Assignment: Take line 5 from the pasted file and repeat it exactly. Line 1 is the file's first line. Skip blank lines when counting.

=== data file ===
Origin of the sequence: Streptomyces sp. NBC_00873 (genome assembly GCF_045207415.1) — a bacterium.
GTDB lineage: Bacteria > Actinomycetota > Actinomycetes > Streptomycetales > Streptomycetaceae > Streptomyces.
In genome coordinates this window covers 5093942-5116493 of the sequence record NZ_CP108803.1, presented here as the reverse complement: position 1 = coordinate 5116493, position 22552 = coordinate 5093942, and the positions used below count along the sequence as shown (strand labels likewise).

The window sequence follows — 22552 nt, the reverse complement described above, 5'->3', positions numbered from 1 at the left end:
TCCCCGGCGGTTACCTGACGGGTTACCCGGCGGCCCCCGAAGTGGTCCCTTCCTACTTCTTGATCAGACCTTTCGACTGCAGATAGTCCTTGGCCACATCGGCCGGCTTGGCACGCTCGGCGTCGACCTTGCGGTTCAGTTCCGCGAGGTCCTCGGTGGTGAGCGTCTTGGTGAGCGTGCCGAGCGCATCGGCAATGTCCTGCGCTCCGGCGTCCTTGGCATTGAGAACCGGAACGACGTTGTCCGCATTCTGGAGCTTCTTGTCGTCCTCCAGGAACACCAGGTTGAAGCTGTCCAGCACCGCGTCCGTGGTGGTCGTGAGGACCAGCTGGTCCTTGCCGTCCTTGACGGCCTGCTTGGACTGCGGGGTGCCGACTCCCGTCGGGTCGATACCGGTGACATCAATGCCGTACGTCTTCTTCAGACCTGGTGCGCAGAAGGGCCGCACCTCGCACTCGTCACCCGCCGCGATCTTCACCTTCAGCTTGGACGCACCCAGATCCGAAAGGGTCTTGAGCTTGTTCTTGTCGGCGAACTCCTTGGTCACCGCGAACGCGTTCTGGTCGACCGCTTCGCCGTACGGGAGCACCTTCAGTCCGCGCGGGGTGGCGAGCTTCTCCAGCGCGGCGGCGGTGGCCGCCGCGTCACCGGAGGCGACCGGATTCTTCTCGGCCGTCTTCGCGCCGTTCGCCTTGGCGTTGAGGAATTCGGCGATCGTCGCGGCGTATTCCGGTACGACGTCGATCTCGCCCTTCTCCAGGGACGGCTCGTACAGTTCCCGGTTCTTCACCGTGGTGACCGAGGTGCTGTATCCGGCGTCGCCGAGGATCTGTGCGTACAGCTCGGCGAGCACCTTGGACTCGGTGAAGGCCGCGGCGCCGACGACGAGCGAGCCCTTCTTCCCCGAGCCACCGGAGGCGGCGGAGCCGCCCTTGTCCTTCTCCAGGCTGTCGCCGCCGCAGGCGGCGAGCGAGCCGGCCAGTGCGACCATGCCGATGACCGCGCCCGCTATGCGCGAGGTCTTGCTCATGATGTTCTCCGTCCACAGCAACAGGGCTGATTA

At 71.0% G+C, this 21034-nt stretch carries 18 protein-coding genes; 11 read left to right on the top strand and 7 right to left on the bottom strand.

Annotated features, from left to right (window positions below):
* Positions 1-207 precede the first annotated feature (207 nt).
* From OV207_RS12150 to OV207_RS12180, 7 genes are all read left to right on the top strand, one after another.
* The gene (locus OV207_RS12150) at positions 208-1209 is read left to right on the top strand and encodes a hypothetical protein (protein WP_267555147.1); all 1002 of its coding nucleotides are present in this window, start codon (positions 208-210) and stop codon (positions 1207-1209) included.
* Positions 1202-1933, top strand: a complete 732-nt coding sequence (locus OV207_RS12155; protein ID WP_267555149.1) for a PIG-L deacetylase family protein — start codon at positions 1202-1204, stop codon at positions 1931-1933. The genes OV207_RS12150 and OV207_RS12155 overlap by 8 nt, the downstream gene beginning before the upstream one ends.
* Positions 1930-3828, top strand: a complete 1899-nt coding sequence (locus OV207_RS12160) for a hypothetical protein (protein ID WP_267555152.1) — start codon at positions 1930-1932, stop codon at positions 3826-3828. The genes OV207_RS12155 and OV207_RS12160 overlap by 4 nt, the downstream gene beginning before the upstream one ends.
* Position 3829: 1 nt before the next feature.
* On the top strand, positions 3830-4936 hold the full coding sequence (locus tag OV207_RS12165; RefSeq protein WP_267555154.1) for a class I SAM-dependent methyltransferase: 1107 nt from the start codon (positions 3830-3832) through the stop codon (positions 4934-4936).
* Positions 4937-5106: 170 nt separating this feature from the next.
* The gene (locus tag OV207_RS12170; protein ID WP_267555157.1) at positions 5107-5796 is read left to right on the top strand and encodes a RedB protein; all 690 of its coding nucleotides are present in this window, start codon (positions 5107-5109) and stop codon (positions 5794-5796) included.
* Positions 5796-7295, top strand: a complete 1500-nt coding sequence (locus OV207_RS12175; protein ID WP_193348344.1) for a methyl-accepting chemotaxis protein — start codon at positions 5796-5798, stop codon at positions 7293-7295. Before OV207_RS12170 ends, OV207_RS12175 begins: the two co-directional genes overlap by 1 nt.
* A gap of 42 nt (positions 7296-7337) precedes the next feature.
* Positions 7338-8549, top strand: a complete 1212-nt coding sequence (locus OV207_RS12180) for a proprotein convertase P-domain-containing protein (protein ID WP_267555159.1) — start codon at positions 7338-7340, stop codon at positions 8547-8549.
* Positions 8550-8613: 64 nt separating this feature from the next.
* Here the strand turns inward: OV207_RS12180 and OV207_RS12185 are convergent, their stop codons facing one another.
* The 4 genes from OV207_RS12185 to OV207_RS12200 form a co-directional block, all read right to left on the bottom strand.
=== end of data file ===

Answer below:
TCCCCGGCGGTTACCTGACGGGTTACCCGGCGGCCCCCGAAGTGGTCCCTTCCTACTTCTTGATCAGACCTTTCGACTGCAGATAGTCCTTGGCCACATCGGCCGGCTTGGCACGCTCGGCGTCGACCTTGCGGTTCAGTTCCGCGAGGTCCTCGGTGGTGAGCGTCTTGGTGAGCGTGCCGAGCGCATCGGCAATGTCCTGCGCTCCGGCGTCCTTGGCATTGAGAACCGGAACGACGTTGTCCGCATTCTGGAGCTTCTTGTCGTCCTCCAGGAACACCAGGTTGAAGCTGTCCAGCACCGCGTCCGTGGTGGTCGTGAGGACCAGCTGGTCCTTGCCGTCCTTGACGGCCTGCTTGGACTGCGGGGTGCCGACTCCCGTCGGGTCGATACCGGTGACATCAATGCCGTACGTCTTCTTCAGACCTGGTGCGCAGAAGGGCCGCACCTCGCACTCGTCACCCGCCGCGATCTTCACCTTCAGCTTGGACGCACCCAGATCCGAAAGGGTCTTGAGCTTGTTCTTGTCGGCGAACTCCTTGGTCACCGCGAACGCGTTCTGGTCGACCGCTTCGCCGTACGGGAGCACCTTCAGTCCGCGCGGGGTGGCGAGCTTCTCCAGCGCGGCGGCGGTGGCCGCCGCGTCACCGGAGGCGACCGGATTCTTCTCGGCCGTCTTCGCGCCGTTCGCCTTGGCGTTGAGGAATTCGGCGATCGTCGCGGCGTATTCCGGTACGACGTCGATCTCGCCCTTCTCCAGGGACGGCTCGTACAGTTCCCGGTTCTTCACCGTGGTGACCGAGGTGCTGTATCCGGCGTCGCCGAGGATCTGTGCGTACAGCTCGGCGAGCACCTTGGACTCGGTGAAGGCCGCGGCGCCGACGACGAGCGAGCCCTTCTTCCCCGAGCCACCGGAGGCGGCGGAGCCGCCCTTGTCCTTCTCCAGGCTGTCGCCGCCGCAGGCGGCGAGCGAGCCGGCCAGTGCGACCATGCCGATGACCGCGCCCGCTATGCGCGAGGTCTTGCTCATGATGTTCTCCGTCCACAGCAACAGGGCTGATTA